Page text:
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COLUMN: Time to winterize your tools

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By Cheryl Steenerson

Well, we were a little dry. I’d say we’ve definitely gotten caught up on our rainfall. This is the time when I am really thankful for a mud room. Three dogs and one cat equals to 16 paw prints per step, and we all know they always travel in a straight line. Not. Spanky runs the Indy 500 whether she’s going out or coming inside. Tiller just dances and Boomer the cat likes to twirl. I can’t blame the blind dog.

For a 2-year-old, Spanky sure is coming along. Part blue heeler and part lab/bird dog. She’s a very bright and very loving hybrid. The other evening she was sitting out on the crest of the hill, watching out over the farm.

She looked so regal, I had to step out on the porch and praise her for protecting the farm. She turns, cocks her head, then reaches down and picks up a baseball bat size zucchini and carries it off. Guess I know where her priorities lay.

This rain really has been a good thing for most things living. We are heading into winter and it’s very important that plants get to drink up as much as they can before the ground freezes.

If we go into another dry spell, be sure to help Mother Nature out and water your trees, shrubs and perennials. Don’t put your hoses up until they predict a freeze. This will make your plants all the stronger and more able to withstand a harsh winter.

Lay down that 4 inches of mulch to serve as a blanket. For those tender shrubs you may want to gather a few tools. Tobacco stakes circling the plant can serve as a frame. Cover the frame with burlap to protect against snow and wind damage. You can also make a wooden sandwich board type of protection, but they tend to blow over unless grounded somehow.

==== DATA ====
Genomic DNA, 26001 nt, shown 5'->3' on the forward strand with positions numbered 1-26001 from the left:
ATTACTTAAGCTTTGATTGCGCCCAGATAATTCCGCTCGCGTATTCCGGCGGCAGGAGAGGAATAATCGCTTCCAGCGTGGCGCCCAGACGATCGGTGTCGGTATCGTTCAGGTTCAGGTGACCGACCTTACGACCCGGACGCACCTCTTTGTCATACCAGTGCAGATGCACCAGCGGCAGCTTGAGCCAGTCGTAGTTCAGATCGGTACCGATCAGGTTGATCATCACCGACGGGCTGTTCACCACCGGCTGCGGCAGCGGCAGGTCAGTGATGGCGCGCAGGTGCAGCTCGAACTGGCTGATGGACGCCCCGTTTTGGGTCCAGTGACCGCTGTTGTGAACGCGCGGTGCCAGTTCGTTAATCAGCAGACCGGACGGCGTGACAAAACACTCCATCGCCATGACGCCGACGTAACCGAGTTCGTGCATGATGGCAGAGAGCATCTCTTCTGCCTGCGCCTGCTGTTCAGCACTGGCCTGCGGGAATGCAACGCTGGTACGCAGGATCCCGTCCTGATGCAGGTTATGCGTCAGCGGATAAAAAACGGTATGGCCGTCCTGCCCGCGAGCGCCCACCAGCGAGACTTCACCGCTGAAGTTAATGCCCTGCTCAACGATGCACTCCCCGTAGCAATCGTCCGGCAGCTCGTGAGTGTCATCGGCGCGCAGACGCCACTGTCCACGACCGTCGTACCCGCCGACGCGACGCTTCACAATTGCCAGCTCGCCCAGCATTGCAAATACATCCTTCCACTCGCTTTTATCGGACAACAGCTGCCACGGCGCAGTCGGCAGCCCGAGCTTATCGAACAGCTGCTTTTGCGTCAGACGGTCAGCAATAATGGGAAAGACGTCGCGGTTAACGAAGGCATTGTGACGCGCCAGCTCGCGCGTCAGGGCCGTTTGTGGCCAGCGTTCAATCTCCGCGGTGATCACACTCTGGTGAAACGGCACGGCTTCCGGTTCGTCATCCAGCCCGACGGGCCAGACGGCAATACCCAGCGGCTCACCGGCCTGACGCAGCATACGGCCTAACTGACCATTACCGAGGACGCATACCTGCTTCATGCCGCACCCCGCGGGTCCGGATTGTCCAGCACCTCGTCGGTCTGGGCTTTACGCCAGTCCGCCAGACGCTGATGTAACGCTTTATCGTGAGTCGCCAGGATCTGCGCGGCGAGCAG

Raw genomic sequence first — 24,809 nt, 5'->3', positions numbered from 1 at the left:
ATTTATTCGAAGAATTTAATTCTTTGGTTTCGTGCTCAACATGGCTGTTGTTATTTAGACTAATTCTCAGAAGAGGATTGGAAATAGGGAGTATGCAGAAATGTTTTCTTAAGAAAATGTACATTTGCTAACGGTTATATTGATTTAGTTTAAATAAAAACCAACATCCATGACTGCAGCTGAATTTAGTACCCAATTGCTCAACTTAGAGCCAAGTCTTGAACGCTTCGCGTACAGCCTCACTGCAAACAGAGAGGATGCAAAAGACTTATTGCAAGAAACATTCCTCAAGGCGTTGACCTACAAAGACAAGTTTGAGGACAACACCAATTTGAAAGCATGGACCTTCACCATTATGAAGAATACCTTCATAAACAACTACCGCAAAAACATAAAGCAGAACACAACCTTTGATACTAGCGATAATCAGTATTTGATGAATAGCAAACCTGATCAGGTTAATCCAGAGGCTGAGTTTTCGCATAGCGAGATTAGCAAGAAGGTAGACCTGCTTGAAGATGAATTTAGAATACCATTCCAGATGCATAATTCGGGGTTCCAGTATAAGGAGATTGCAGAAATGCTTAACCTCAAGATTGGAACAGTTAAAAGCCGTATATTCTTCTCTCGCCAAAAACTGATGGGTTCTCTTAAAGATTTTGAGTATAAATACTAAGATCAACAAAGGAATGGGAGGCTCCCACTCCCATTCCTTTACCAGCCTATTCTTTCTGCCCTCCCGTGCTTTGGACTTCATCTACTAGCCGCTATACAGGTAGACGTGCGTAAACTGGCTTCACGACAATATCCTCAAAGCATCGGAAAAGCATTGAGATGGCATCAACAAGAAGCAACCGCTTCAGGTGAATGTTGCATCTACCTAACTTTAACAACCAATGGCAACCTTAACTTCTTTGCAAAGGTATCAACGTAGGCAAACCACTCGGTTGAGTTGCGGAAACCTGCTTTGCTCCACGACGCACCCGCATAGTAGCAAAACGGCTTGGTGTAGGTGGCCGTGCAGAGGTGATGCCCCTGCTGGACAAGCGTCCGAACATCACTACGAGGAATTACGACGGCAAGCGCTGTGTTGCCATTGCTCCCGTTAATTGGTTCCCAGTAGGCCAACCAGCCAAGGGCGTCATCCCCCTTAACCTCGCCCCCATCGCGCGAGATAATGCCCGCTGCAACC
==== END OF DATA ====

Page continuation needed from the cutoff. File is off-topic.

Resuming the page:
Speaking of tools, it is time to winterize. I know I may sound like I’m nagging here, but I’ve recently become a convert. A little maintenance restored my old generator. Putting a product like Sta-bil in the gas tank really is important. I’ve learned!

Seems the gas we have now days has a tendency to get gummy and a little green when it sits, which in turn gums up all the little parts which should never ever be gummed up. Clogs up all kinds of things. If you can’t do the maintenance yourself, take it to a shop and have them winterize whatever machine you have that will be sitting out the winter.

For the low tech tools, break out the brush and soapy water. Use a steel brush to scrub them, then rinse them. Use sandpaper if you’ve got a little rust. After you’ve cleaned and dried the tools, see if you need to sharpen an edge. Now is the time.

Use a whetstone or file, sharpening from the outside edge to the center, using downward strokes at an angle. The last step in tool prep is to oil a rag with old vegetable oil (or oil of some type) and wipe the metal to coat it with an oil sheen. An alternative method is to build a tall, square, wooden box, fill it with course sand and pour used oil in it. Store the metal parts of tools down in the sand for the winter.

Use Murphy’s oil soap on wooden tool handles to help preserve the wood. Wipe down plastic with bleach water to prevent mold. Tighten screws and oil moving parts. Doing all this can be a pain, but it sure saves your tools and that saves you money and that makes sense.

Now, go out there and get at those chores. That’s what October’s for, don’t you know? A bonus is you don’t have to be dressed up like the Michelin Man to do them. Happy growing.

E-mail Cheryl Steenerson at paysteen@localnet.com.